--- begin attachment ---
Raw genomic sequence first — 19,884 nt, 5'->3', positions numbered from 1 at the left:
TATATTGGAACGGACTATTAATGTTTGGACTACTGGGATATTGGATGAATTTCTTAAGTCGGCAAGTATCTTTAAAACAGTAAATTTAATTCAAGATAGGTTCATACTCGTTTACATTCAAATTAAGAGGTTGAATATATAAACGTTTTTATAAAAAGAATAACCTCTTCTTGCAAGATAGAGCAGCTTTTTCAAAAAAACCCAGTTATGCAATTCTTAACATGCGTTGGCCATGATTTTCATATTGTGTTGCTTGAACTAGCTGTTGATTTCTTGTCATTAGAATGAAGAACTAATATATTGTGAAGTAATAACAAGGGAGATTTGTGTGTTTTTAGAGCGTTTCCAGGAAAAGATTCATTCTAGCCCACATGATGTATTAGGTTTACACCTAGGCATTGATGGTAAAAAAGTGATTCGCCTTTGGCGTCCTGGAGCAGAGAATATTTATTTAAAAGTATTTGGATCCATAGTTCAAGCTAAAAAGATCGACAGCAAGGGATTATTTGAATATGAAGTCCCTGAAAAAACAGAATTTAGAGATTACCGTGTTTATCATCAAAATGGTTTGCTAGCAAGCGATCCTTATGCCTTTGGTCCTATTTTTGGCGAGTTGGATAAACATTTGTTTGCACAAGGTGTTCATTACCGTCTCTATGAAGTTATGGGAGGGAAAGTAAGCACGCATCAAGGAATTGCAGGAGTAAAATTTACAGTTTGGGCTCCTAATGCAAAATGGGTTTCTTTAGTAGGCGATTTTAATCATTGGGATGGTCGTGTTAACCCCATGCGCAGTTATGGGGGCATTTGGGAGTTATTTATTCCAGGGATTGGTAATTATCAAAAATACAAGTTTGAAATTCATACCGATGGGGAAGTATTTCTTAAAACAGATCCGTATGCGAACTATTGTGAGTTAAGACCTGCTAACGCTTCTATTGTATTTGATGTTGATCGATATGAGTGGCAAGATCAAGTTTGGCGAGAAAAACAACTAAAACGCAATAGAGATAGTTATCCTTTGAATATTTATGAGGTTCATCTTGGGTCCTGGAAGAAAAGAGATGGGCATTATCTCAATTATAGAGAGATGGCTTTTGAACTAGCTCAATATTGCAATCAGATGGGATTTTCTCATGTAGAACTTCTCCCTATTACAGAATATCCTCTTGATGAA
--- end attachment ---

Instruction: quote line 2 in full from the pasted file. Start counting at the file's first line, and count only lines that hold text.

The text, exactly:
TATATTGGAACGGACTATTAATGTTTGGACTACTGGGATATTGGATGAATTTCTTAAGTCGGCAAGTATCTTTAAAACAGTAAATTTAATTCAAGATAGGTTCATACTCGTTTACATTCAAATTAAGAGGTTGAATATATAAACGTTTTTATAAAAAGAATAACCTCTTCTTGCAAGATAGAGCAGCTTTTTCAAAAAAACCCAGTTATGCAATTCTTAACATGCGTTGGCCATGATTTTCATATTGTGTTGCTTGAACTAGCTGTTGATTTCTTGTCATTAGAATGAAGAACTAATATATTGTGAAGTAATAACAAGGGAGATTTGTGTGTTTTTAGAGCGTTTCCAGGAAAAGATTCATTCTAGCCCACATGATGTATTAGGTTTACACCTAGGCATTGATGGTAAAAAAGTGATTCGCCTTTGGCGTCCTGGAGCAGAGAATATTTATTTAAAAGTATTTGGATCCATAGTTCAAGCTAAAAAGATCGACAGCAAGGGATTATTTGAATATGAAGTCCCTGAAAAAACAGAATTTAGAGATTACCGTGTTTATCATCAAAATGGTTTGCTAGCAAGCGATCCTTATGCCTTTGGTCCTATTTTTGGCGAGTTGGATAAACATTTGTTTGCACAAGGTGTTCATTACCGTCTCTATGAAGTTATGGGAGGGAAAGTAAGCACGCATCAAGGAATTGCAGGAGTAAAATTTACAGTTTGGGCTCCTAATGCAAAATGGGTTTCTTTAGTAGGCGATTTTAATCATTGGGATGGTCGTGTTAACCCCATGCGCAGTTATGGGGGCATTTGGGAGTTATTTATTCCAGGGATTGGTAATTATCAAAAATACAAGTTTGAAATTCATACCGATGGGGAAGTATTTCTTAAAACAGATCCGTATGCGAACTATTGTGAGTTAAGACCTGCTAACGCTTCTATTGTATTTGATGTTGATCGATATGAGTGGCAAGATCAAGTTTGGCGAGAAAAACAACTAAAACGCAATAGAGATAGTTATCCTTTGAATATTTATGAGGTTCATCTTGGGTCCTGGAAGAAAAGAGATGGGCATTATCTCAATTATAGAGAGATGGCTTTTGAACTAGCTCAATATTGCAATCAGATGGGATTTTCTCATGTAGAACTTCTCCCTATTACAGAATATCCTCTTGATGAA